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See detailDesign of a biofilm reactor comprising a metal structured packing for the production of lipopeptides by B. subtilis
Zune, Quentin ULg; Ongena, Marc ULg; Toye, Dominique ULg et al

Poster (2012, February 08)

Abstract : The design of a new single species biofilm bioreactor has been investigated. Bacillus subtilis S499 has been chosen as a model organism for the production of lipopetides. Nevertheless ... [more ▼]

Abstract : The design of a new single species biofilm bioreactor has been investigated. Bacillus subtilis S499 has been chosen as a model organism for the production of lipopetides. Nevertheless, considering the surface active properties for this kind of metabolite, processes based on submerged culture in stirred-tank bioreactor involve the use of important amount of antifoam and therefore downstream processes are tedious. In this work, an original process was developed with an experimental setting leading to the suppression of foam formation during the culture. B. subtilis S499 makes a biofilm on a stainless steel structured packing in the top of a bioreactor, nutrient and oxygen supply being carried out by the media recirculation as liquid film on the packing. Lipopeptides secreted by biofilm are accumulated in the liquid phase under the packing and can reach concentrations as high as 800 mg/l. The colonization of the packing by the biofilm has been monitored by X-ray tomography. [less ▲]

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See detailModulation de l'effet scale-down chez Saccharomyces cerevisiae par ajout d'acide oléique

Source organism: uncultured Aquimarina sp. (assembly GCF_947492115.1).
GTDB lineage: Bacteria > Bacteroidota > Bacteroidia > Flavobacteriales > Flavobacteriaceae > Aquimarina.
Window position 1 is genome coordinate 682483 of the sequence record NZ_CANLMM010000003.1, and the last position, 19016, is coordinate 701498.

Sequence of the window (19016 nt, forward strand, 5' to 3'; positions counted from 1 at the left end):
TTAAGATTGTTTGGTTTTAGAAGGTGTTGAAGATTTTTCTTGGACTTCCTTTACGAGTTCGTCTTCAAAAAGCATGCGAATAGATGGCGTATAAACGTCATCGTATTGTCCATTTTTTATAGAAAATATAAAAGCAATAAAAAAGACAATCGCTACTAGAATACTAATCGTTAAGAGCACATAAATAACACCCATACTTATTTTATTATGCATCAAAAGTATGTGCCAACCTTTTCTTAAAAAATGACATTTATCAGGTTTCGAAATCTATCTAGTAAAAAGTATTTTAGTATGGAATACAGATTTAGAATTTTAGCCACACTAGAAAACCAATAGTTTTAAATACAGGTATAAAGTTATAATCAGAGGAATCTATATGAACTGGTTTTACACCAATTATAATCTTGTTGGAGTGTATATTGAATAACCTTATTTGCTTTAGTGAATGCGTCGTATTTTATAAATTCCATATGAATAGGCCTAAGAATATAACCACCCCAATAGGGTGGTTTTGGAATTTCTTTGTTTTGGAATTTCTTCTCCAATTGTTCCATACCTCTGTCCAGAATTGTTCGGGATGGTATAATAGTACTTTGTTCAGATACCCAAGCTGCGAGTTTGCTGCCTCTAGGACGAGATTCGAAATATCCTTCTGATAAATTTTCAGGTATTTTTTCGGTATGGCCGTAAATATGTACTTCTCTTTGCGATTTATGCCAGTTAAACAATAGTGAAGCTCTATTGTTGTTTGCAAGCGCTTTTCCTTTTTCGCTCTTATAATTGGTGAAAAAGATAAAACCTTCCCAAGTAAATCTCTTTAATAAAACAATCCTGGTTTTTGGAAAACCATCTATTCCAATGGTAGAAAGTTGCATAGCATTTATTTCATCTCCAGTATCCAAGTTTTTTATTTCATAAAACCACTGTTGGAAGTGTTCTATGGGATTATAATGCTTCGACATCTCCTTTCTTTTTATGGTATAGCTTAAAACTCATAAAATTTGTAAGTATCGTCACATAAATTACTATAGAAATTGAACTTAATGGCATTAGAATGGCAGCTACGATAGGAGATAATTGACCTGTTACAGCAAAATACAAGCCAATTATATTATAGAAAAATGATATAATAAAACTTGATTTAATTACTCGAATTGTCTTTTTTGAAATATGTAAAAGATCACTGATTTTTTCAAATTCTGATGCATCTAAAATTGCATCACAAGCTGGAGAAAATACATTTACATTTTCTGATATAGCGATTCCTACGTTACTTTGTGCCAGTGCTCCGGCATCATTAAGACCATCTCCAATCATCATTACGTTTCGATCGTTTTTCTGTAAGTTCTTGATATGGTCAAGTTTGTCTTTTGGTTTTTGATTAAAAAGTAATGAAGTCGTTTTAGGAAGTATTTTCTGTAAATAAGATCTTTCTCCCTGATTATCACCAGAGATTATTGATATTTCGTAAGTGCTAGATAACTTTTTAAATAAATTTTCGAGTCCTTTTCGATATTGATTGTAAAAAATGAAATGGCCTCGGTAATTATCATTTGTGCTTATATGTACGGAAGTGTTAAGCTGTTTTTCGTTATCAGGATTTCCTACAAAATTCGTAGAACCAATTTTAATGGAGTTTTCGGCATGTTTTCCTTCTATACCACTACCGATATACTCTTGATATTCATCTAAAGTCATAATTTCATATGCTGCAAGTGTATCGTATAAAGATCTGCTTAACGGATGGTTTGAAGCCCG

Zune, Quentin ULg

Master's dissertation (2011)

Scale-down technology allows to simulate heterogeneities created in an industrial reactor at a laboratory scale. In this kind of bioreactor, fed-batch production of Saccharomyces cerevisiae on glucose ... [more ▼]

Scale-down technology allows to simulate heterogeneities created in an industrial reactor at a laboratory scale. In this kind of bioreactor, fed-batch production of Saccharomyces cerevisiae on glucose induces the apparition of the scale-down effect. It means a decrease in biomass synthesis and an increase in ethanol production as time of culture in comparison with an ideal bioreactor where the mixing operation is perfect. In a recent study, FERIA-GERVASIO et al., (2008) notice that ethanol production is delayed on behalf biomass synthesis when a glucose pulse occurs in a chemostat glucose/oleic acid. The goal of this work is to study the modulation of the scale-down effect by the presence of oleic acid in a fed-batch production of Saccharomyces cerevisiae (boulardii). The methodology is separated in three parts: - development of a yeast conditioning protocol with oleic acid - yeast production with a mixed substrate composed of glucose and oleic acid in a scale-down reactor - computer simulation of glucose gradients experienced by yeast during their displacement in the bioreactor In addition to the measurements performed to describe growth kinetic of yeast on this mixed substrate, an original phenotypic analysis of yeast has been achieved throughout each culture thanks to flow cytometry. At the end of this work, vacuoles staining with fluoro-isothiocyanate has revealed the induction of peroxisomes infered during the yeast conditioning by flow cytometry. Then, it was demonstrated that in a culture in a scale-down reactor preceded by the conditioning, oleic acid naturally reduces ethanol production for the benefit of the biomass synthesis in comparison with a yeast cultivated on glucose only in scale-down reactors. Flow cytometry has not identified a negative influence of oleic acid on cell viability. Finally, simulation of glucose gradients experienced by yeast in the scale-down reactor with oleic acid has demonstrated that yeast feel important extracellular fluctuations in the recycle loop. [less ▲]